No, you need people who have been there and back and will walk with you or just sit with you without blaming you or trying to fix you. If you have been struggling with depression and/or anxiety, you probably do have a chemical imbalance which will require medication. Years and years of stress will throw the chemical balance off because your body has been on alert for so long it doesn’t know how to not be on alert.

It absolutely is a physical, mental, and spiritual sickness. You can’t just treat one area and expect the other areas to recover also.

And you absolutely cannot fix yourself.

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When we share our junk


I have a page sitting in draft. It’s my story – the condensed version. I’m in a big debate with myself whether or not to publish it. Because it would make me really vulnerable which is why I haven’t shared it with very many people.

I read a post by Sarah Bessey the other day titled The Sanitized Stories We Tell which got me thinking about my story again. Early in the year I told my story at a speaker meeting. In front of a room full of people and into a microphone.

And I told a sanitized version.

See there were things that happened that affected me in a massive way, but I was just, shall we say, collateral damage. It is much easier to tell what happened to me personally than to tell that other junk and how it affected me.

I remember having a conversation once about people giving their testimonies and why that had stopped. It was said that they stopped doing them so as not to “glorify sin.” I have never heard anyone glorifying sin while giving their testimony. I wondered how anyone could even make that leap, but I think I know how. That is the kind of attitude that comes from growing up in a rigid fundamentalist legalistic religious culture that confuses behavior modification with heart change.

That attitude is uncomfortable when people talk about how bad they were. That attitude produces people who say when a brother or sister has a public moral failure that they must not have ever been saved. They become uncomfortable because they have never broken any of the no-no sins like drinking alcohol, smoking cigarettes, doing drugs, cussing, or having sex outside of marriage. They weren’t rebellious or troublemakers, always doing what they were told, and always putting up a nice looking facade.

Are they uncomfortable because it defies thier legalistic rigid religion? Because God shows grace where we don’t/can’t/won’t? Where we weren’t given grace?

We play a seriously flawed and deadly game when we wear a facade of righteousness. If we are able to keep all the right rules, what do we need Jesus for? Why did he have to die? When we put forth this appearance that we have God now and everything is always okay and we have our life together, we set other people up for failure. The truth is that we are all epic failures. But we don’t have to be defined by our failure.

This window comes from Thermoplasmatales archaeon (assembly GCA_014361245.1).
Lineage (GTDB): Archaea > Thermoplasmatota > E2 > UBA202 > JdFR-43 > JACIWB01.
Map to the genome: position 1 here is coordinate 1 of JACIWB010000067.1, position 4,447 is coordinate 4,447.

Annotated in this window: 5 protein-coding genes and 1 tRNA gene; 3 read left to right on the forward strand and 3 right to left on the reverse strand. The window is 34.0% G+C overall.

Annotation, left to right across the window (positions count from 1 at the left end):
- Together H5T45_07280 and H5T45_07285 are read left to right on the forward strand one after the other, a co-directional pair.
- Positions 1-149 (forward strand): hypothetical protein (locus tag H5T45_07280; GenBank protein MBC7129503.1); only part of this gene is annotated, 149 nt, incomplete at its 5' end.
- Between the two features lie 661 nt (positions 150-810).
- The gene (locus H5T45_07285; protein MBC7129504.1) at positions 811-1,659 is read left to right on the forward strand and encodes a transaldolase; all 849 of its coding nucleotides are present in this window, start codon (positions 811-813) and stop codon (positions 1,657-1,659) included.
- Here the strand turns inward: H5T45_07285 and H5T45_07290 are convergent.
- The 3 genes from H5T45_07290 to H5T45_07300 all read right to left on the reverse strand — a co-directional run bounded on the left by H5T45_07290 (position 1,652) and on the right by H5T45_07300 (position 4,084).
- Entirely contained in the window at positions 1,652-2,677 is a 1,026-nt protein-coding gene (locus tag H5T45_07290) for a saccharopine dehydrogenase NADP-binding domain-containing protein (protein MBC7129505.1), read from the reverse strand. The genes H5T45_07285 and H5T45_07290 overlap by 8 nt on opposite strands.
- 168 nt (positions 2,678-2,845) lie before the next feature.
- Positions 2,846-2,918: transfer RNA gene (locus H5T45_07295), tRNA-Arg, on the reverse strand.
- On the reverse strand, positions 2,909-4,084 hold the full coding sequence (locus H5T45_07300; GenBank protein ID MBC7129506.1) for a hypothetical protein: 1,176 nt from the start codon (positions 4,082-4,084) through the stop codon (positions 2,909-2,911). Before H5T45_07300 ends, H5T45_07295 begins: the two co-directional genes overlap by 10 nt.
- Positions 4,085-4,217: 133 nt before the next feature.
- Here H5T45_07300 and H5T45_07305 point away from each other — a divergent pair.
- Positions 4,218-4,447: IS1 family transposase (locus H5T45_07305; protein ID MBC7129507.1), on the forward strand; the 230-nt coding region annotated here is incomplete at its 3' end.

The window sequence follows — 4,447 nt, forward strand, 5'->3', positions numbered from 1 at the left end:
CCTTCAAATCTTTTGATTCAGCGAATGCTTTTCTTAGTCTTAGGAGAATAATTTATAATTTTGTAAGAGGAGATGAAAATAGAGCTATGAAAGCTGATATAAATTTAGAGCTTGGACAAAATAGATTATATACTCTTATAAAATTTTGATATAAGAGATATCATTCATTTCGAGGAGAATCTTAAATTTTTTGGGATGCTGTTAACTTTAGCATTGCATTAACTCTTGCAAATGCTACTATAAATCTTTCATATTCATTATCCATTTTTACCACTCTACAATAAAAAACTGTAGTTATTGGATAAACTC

We absolutely do not have to feel like we are alone in our failure nor in the failures of our loved ones.

And that is why I want to share my story. So someone out there with a similar story will know that they are not alone, and that there is hope.

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The effect of focus

I’m afraid of heights. I’m not sure when I developed it because I did not have it when I was a kid. I first realized it one year when my mom and I went out to the old house at Birdtown to winter prep it. We had to cover the attic vents which required carrying the covers up a ladder and hammering them in. I got up the ladder and freaked. I couldn’t do it. Mom had to manhandle the vent on the ladder.

I didn’t get any better with ladders though I did get to a point where I could climb a ladder and do stuff, but barely, and I was terrified and hyperventilating the whole time. I had to face my ladder fear this weekend.

Half of the living room had been repainted, but didn’t get finished. Like most of the projects around the house. I finally tired of being pissed off about it and decided there was nothing stopping me from just finishing it. I had gotten more paint, and kudos to the lady at the Pittsboro Lowes who did an outstanding job of matching that paint. Labor day, I intended just to paint the one wall so I could move the TV, but it went so quickly that I did all of the room except for that small bit on one wall that is technically on the 2nd floor.


That was going to involve getting on a ladder and painting at the same time.

Some of it I was able to cut in from the 2nd floor landing, and thankfully that was the highest part. But still, I was going to have to get really high up on that 8 foot ladder with a paint bucket and brush…and actually paint.

There I stood, 2 rungs from the top, paint in one hand, brush in the other. I dipped the brush, wiped off some of the excess paint, and put the brush to the top edge of the wall underneath the molding. No tape. “Just hold the brush steady and cut the line.” I took a deep breath, and that’s what I did. I focused on cutting a straight line, and kept the fact that I was on a ladder secondary.

And it worked.


I think in life we have a tendency to get so caught up in secondary issues that we are unable to do what we need to be doing. We get overwhelmed by things that are largely outside of our control so that we can’t focus on what is within our sphere of influence. It wasn’t that I ignored the fact that I was on a ladder. My safety depended on my awareness of standing on a very small surface 6ft off the floor. But my primary task was to paint a straight line, and as long as I focused on that task, I was able to do it without fear of falling.

I also had to have faith that the ladder would work as designed.

I made sure the ladder was solidly level and steady before I ever climbed it. I did not climb above the recommended highest safe rung, and stayed a rung below it. I made sure to lean my shins and knees against the 2 top rungs to steady myself. I am prone to vertigo so ensuring I had my body supported as much as I could helped to stave off that feeling of pitching. I did what was in my control, and left the rest to the ladder to not collapse.

I took the appropriate safety measures with the ladder because they were within my sphere of influence. Then I let that go and focused on the task itself not allowing myself to stew on what-ifs or if-onlys.


Focus on the task at hand. Just do the next right thing. Be aware, but do what is yours to do and do it well without grumbling and without fear.

And don’t live in fear over things that you have no control over.